Phoebe had not only neglected to mention that her former husband was not dead; but that they were not yet divorced.  A complex tangle of legalities followed.  Fellows left Phoebe and filed for annulment; and Phoebe briefly returned to her former husband but when he died in the summer of 1879, she and Fellows remarried.  The two were still in court in 1880, however, when they battled over whether or not to continue the original annulment proceedings.

While they tried to explain it all to a judge, Mary Chilton was in the process of selling No. 125.  By now commercial interests were inching up the avenue and before long the ground floors of both houses were converted for business purposes.  In 1881 the society dressmaker and costumer T. W. Lanouette opened her shop in No. 125 and lived upstairs.

Simultaneously, real estate operator brothers Max and Moses Ottinger purchased No. 127 on March 21, 1881 for $44,500--just over $1 million today.  The ground floor shop became home to Edward Favier's European art gallery.  The upscale nature of his business was evidenced when his gallery was robbed by "two well-dressed young men" in February 1883.  The men admired several paintings, including a small piece by Eugene Fichel which was temporarily out of its frame.  Favier had it priced at over $12,500 in today's money.  After they browsed and promised to come back to buy another painting, the Fichel work was discovered to be missing.

Small businesses eventually took over the upper floors of both houses.  In 1894 Herman Bergdorf and Herman Voight opened their tailoring and fur shop in No. 125.  The building was almost demolished in 1903, after Bergdorf hired Alfred Zucker to design an 11-story store and loft building on the site.  The plans, filed in December 1903, projected the cost at $132,000.  But for some reason Bergdorf changed his mind.  In April 1903 he sold the building, which continued to house shops and offices.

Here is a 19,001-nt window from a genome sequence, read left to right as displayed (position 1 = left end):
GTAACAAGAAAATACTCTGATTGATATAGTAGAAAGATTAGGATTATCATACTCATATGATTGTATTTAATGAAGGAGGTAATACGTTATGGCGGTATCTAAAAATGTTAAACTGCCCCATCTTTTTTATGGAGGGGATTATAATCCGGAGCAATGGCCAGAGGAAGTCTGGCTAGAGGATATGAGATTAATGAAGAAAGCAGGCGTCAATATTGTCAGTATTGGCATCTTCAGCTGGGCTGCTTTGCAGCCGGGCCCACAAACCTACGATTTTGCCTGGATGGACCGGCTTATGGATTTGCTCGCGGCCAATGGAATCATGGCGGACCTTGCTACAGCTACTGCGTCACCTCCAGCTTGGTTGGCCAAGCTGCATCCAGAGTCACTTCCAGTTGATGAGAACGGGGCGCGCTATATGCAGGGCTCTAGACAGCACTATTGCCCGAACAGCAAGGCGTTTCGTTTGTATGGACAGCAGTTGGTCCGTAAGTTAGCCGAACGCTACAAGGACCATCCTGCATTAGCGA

The Evening World  October 4, 1904 (copyright expired)

On February 4, 1921 the Domestic Lunch Corporation signed a lease for both buildings.  The company no doubt intended to remodel the ground floors into a spacious luncheonette.  But, like Benjamin Bergdorf, it quickly changed course.  Three months later The New York Times reported it had sold its lease to the Shapanka Realty Corporation.  "The new lessee will erect a new five-story and basement building with an elevator at a cost of $50,000," the article noted.

Three of the original row remained when this photograph was snapped.  Nos. 125 and 127 are the two at left. from the collection of the Museum of the City of New York

If, indeed, Shapanka Realty intended to demolish the old converted houses, it never happened.  Instead architect Irving Margon stripped off the facades and rearranged the interiors to create a business building behind a 1920's take on neo-Gothic architecture.

Nestled among tall loft buildings, the joined buildings retained their original height and proportions.  Each address contained a storefront at ground floor, separated by the entrance to the upper floors.  Entire clad in terra cotta, the spandrel panels between each floor featured Gothic quattrefoils.  The parapet, decorated with blind arches and ornamental carvings, sprouted Gothic pinnacles topped with crockets.

The store of No. 125 was home to I. & H. Gold, Inc. men's clothing; followed by the United Balloon Company in 1938.  W. R. Price, Inc., toys and maps, moved into No. 127 in 1922.  The upper floors were leased as offices until 1929, when they were converted to permit light manufacturing.

The ever-changing Fifth Avenue saw The Mask, a children's theater, in the building in the 1960's and early '70's, followed by China Books and Periodicals in 1972.  It remained through the 1980's.

The 21st century brought expected updates, like replacement windows and a remodeled storefront.  But on the whole Irving Margon's 1921-22 makeover is intact.  That the bones of the combined buildings date back to lavish 1850's residences is impossible to detect.

photographs by the author